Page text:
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Grinding your own Hamburger

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In reading around the burger blogs and talking to others, I found was encouraged to grind my own burger and try it.

What is wrong with the hamburger that you buy in the supermarket? Nothing but it can sometimes be mushed down, or re-ground with some of the scraps and a good fluffy texture is lost or you don't really get the best ratio of the cuts that make for the juiciest"beefiest" burger.

 

 

I read about using short rib meat. This meat is known to be very flavorful,
because of its fat content and the gelatinous compounds that give
it that real "beefy" sensation.

I also used some chuck, and I went half and half weight wise with the chuck and
the short rib meat. In reading I have also heard that the brisket makes a perfect
ground beef as well.

First I cut the short rib meat off the bone.

I know Make sure the meat is very cold before grinding it.
Put it back in the fridge or freezer for a short period of time if necessary.

I used a grinding attachment for a Kitchen Aid Mixer.
If you don't have a grinder you can use a food processor or even
chill the meat and hand chop it with a knife.

I used a large hole plate.

This is my mix of the short rib and the chuck
As you can see the mix doesn't look as mooshed together as a store bought
ground beef.

Next I added to the mix some ground pork loin and ground salt pork


I used the lean pork so I could use some for a "Leanburger" and some for my signature burger blend
that we are developing.

This was a very flavorful blend, and it reminds me of a German style hamburger called a Frickadell.

The different blends

1. was the short rib, chuck, pork and salt pork

This is a very tasty blend, and I will use it for a German style
burger amongst other things. A very rounded meaty flavor and very juicy.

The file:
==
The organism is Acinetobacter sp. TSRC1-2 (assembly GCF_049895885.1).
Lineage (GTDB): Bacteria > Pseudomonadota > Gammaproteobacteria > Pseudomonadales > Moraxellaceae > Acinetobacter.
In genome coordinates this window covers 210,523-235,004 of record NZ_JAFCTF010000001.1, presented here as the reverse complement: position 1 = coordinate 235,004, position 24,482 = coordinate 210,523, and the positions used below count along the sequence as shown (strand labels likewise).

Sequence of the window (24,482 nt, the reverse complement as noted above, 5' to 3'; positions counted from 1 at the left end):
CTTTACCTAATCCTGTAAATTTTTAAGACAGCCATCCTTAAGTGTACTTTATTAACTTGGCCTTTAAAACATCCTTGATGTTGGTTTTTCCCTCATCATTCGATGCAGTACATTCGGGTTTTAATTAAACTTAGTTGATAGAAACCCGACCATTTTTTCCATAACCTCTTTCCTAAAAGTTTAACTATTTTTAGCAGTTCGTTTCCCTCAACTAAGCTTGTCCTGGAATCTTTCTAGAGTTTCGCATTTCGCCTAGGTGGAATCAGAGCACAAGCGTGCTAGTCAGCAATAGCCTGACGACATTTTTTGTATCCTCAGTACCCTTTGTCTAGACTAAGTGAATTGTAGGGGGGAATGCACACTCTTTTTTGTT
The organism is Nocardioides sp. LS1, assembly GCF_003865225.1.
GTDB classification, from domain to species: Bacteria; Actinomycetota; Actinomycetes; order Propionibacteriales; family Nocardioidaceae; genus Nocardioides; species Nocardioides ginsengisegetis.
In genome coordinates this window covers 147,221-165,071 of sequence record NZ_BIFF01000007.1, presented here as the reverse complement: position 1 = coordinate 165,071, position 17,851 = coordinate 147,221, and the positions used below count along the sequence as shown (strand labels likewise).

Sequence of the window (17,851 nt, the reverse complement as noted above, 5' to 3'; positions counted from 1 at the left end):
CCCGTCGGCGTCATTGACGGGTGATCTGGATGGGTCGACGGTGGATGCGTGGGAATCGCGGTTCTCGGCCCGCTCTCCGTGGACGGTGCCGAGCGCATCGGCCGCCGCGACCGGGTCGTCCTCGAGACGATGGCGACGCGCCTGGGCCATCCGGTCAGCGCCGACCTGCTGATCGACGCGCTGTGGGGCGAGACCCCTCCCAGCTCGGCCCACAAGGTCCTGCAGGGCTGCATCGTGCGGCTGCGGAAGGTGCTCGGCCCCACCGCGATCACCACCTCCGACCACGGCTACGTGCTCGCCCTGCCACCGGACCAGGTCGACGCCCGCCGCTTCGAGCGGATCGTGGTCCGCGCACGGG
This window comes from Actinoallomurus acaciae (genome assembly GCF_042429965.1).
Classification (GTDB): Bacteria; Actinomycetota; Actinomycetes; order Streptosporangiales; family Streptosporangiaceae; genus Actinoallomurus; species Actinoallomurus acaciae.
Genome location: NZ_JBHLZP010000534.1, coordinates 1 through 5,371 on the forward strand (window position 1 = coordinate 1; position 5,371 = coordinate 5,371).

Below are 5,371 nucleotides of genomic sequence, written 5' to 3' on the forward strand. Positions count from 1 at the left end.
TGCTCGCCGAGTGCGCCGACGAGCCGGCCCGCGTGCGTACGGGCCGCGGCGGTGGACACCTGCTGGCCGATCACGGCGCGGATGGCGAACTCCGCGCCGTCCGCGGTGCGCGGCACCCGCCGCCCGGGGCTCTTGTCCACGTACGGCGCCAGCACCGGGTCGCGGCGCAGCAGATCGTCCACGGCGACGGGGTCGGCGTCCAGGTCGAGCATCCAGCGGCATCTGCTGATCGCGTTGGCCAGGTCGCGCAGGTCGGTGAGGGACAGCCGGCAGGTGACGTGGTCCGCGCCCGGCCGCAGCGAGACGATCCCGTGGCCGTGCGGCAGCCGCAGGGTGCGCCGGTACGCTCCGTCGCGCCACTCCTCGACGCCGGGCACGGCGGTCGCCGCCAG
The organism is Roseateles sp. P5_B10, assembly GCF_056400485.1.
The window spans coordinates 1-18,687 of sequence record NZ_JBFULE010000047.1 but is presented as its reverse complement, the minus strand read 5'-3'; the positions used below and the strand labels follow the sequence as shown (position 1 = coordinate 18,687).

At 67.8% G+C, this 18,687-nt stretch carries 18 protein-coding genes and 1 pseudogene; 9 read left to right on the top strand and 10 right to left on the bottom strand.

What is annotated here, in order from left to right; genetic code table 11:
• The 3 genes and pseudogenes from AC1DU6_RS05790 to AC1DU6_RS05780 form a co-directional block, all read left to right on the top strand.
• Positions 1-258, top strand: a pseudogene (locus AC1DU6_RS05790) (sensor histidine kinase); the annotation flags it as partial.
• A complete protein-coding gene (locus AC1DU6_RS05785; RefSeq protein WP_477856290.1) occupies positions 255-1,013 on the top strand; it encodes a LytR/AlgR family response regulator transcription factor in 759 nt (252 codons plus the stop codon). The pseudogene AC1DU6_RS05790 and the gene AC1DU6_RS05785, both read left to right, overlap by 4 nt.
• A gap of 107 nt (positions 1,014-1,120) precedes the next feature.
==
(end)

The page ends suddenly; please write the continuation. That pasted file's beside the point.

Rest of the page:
If I am not grinding a lean burger I am going to just use a pork shoulder instead
of the loin, and eliminate the salt pork.

2. was just short rib and chuck
This was awesome "beefy flavor" !
Definitely on it's way to becoming my first choice for a signature blend.

3. was just the ground pork.
This was very delicious, and we later mixed it with some ground sirloin to make our
Lettuce Wrap Burger. This is definitely a keeper for calorie wise burgers.

 


My choice of cooking them was a hard wood charcoal in this case Mesquite.

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Links

http://www.salomon-online.com/en/support/food-dictionary/hamburger-story.php

http://aht.seriouseats.com/archives/2005/04/menches_bros_th.html

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  The History of Hamburger

Grinding Your Own Hamburger

Hamburger Recipes

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Here is a food history book I recommend

 

hamburger history  

 

Hamburger, a Global History

 

 

Grinder attachment for KitchenAid mixers

 

 

magic Bullet

Magic Bullet MBR-1701 17-Piece Express Mixing Set

 

Some of my other favorite Kitchen Tools

 

Zwilling J.A. Henckels Twin Signature 7-Piece Knife Set with Block  

 

 

Microplane 40020 Grater/Zester  

 

 

Oxo Dough Scraper

One of the most versitale tools in the kitchen, for scraping flour off the counter after making bread, to lifting up lots of crumbs, and loosening up stuck on food.

Oxo 73281 OXO Good Grips Pastry Scraper  

 



Get it all in this book, plus curing salt and spices for making your own Corned Beef.

 

Food: A Culinary History (European Perspectives)  

The Oldest Cuisine in the World: Cooking in Mesopotamia
 

 

   
 

 

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Last updated July 10, 2015

 

 

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